Your rights – Deferring your child’s primary school place
Most primary schools expect their new intake of reception children to start school in the September following their fourth birthday. However, many schools recognise that some children might find it hard to spend the whole day at school, with some still needing an afternoon nap, so they offer a flexible arrangement where children can attend school for mornings or afternoons during the first term. However, for those summer-born children, attending school full-time come January can still prove difficult for them, with some falling asleep during class or becoming distressed and upset as too much is expected of them.
By law, you can defer your child’s school place until the term after which your child turns five. The admission authority (usually your county council) must offer parents the option of deferring their child’s entry until later in the school year and the school must hold your place for your child until they start. However, there is a slight exception for summer-born children, who, although their official start date would be in the September of Year 1 (ie the first term after their fifth birthday), parents cannot defer their child’s place beyond the school year for which they applied. So, if you did want to defer your child’s place until Year 1, you would have to make a new application to the school through the school’s standard application procedure (or start them a few days before the end of the school year in reception, before they move up to Year 1!).
There are some parents who may wish to defer their child’s school place for reasons other than age, while others may wish their child to start in the year ahead of their peers. For clarification on how such requests are dealt with, My School Gate contacted Julie Jewers at the Department for Education, who told us:
“For developmental and emotional reasons, parents sometimes want their children to be admitted to a higher or lower age group than their peers. This is a decision for the admission authority and the head teacher to take.* Where there are good educational reasons for a child to be placed in a different year group, rather than with children their own age, we would expect any requests from parents to be considered carefully and decisions to be made on the basis of the circumstances of each case. Parents should be advised to think through the implications of such a request. This is because any secondary or middle (junior) school that the child later moves onto will not be obliged to continue to educate the child outside its normal chronological year group.”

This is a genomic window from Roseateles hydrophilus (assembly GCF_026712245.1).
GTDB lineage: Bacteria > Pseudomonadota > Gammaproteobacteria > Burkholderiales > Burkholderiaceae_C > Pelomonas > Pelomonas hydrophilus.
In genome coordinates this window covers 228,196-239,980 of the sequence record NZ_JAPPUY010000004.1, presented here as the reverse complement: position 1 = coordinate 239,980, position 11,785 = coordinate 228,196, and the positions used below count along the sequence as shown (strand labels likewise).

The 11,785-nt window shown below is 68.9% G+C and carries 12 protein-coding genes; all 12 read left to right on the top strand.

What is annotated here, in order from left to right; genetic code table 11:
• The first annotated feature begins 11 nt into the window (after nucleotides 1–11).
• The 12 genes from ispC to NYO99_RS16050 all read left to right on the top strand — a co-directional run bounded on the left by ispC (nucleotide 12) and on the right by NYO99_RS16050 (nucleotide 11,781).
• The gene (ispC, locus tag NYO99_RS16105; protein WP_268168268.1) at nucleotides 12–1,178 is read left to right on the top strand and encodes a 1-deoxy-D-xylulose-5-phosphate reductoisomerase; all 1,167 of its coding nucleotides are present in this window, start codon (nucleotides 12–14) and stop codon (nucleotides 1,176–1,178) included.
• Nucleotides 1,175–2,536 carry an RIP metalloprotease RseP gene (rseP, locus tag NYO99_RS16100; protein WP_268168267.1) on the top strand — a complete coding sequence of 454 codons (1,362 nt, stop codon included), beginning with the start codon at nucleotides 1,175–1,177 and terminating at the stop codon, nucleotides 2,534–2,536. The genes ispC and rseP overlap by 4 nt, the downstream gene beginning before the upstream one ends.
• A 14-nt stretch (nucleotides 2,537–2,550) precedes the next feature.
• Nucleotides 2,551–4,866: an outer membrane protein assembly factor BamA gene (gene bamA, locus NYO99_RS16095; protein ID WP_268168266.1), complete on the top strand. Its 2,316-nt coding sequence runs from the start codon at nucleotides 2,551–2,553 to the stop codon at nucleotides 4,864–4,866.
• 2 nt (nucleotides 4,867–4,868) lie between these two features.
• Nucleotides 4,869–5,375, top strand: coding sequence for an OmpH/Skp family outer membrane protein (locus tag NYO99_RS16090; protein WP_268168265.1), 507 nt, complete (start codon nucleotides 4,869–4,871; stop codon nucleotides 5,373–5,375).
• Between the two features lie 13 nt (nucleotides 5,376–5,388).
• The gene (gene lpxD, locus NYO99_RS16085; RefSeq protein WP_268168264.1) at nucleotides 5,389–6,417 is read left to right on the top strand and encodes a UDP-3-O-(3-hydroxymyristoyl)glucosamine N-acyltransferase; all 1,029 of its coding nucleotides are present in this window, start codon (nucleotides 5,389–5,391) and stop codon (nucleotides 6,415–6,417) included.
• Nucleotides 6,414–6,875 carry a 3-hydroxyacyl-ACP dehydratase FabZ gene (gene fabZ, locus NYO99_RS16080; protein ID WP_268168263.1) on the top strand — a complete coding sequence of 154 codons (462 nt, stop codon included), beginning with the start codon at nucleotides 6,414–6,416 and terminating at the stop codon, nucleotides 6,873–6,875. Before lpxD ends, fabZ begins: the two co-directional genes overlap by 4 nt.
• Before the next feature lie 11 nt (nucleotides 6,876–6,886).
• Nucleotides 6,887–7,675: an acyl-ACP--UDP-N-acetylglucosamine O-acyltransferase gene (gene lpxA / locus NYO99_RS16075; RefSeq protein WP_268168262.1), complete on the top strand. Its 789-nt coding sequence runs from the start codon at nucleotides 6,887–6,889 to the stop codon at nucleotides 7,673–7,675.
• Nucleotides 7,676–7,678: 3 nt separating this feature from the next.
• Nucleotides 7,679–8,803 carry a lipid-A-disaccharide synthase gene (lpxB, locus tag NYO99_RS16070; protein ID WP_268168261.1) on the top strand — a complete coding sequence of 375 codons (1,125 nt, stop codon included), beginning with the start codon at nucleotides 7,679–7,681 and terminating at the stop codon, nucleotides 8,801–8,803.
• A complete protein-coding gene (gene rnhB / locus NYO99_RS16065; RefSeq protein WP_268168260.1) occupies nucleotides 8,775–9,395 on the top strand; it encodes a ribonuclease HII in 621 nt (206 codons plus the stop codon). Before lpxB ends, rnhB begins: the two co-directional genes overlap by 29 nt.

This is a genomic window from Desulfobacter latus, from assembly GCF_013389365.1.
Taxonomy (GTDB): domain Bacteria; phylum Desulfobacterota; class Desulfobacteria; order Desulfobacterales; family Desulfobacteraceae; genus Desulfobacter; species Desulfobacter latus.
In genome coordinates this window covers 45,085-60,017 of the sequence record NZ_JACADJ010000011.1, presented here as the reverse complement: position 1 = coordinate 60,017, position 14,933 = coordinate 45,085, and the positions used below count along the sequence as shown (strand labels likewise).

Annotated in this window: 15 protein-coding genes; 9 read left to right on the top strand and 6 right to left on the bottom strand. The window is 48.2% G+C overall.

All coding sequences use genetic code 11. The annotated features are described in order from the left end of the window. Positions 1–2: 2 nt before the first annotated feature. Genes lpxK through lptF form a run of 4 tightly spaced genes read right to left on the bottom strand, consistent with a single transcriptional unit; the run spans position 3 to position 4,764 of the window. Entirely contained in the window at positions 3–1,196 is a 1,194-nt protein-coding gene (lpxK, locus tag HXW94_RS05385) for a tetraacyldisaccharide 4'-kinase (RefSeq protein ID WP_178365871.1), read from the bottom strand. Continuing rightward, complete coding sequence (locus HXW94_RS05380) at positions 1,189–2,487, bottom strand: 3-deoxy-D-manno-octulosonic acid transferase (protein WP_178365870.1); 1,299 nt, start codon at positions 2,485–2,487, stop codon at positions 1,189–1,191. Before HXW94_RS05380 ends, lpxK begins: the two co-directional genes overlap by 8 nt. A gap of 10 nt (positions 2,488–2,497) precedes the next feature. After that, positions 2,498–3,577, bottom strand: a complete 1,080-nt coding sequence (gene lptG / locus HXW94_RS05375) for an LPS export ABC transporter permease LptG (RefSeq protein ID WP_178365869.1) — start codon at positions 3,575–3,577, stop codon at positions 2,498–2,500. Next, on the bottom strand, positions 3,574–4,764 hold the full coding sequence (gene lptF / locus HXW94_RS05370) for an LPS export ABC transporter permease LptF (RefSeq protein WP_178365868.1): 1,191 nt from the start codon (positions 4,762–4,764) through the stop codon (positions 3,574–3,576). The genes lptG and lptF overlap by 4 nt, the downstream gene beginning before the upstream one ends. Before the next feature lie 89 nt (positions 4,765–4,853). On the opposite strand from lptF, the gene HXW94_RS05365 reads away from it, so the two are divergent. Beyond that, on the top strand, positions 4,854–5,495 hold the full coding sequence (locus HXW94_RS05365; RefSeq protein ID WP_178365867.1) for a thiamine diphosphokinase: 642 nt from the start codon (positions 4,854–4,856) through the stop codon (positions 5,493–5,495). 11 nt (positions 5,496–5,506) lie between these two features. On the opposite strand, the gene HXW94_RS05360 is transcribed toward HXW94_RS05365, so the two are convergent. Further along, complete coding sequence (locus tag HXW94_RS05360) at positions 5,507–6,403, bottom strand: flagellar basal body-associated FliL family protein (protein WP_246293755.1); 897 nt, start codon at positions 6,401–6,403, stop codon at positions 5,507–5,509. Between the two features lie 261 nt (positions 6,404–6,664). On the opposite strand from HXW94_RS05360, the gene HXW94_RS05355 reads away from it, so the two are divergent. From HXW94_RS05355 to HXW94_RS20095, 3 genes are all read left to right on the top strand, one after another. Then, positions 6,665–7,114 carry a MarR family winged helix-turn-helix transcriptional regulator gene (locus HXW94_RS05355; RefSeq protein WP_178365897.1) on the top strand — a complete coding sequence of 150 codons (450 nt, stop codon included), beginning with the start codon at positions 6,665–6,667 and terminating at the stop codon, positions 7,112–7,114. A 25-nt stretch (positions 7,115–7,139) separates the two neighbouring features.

If you are struggling to decide whether your child is ready to start full-time education, but you are worried they may miss out if you defer their place for a term or two, it is worth giving some thought to the following facts. In the latest world education ranking report, PISA, only one of the top ten countries, which include South Korea, Finland, Canada, New Zealand and Japan, expect a child to start their education before they are six (and in the case of Finland, and Estonia which ranked tenth, the start age is 7). Two years is a big difference to any child’s development – it is half the life of a four year old. Perhaps the government should reconsider the expectations it places on our youngest children.
*It is worth noting that neither the head nor the admission authority will have had any experience of your child at the point when they are due to start school, so it is highly unlikely that any decision made by either party could be one based on your child’s needs.
If you have deferred your child’s place or your child is in a different year group to their peers, we would like to hear about your experience.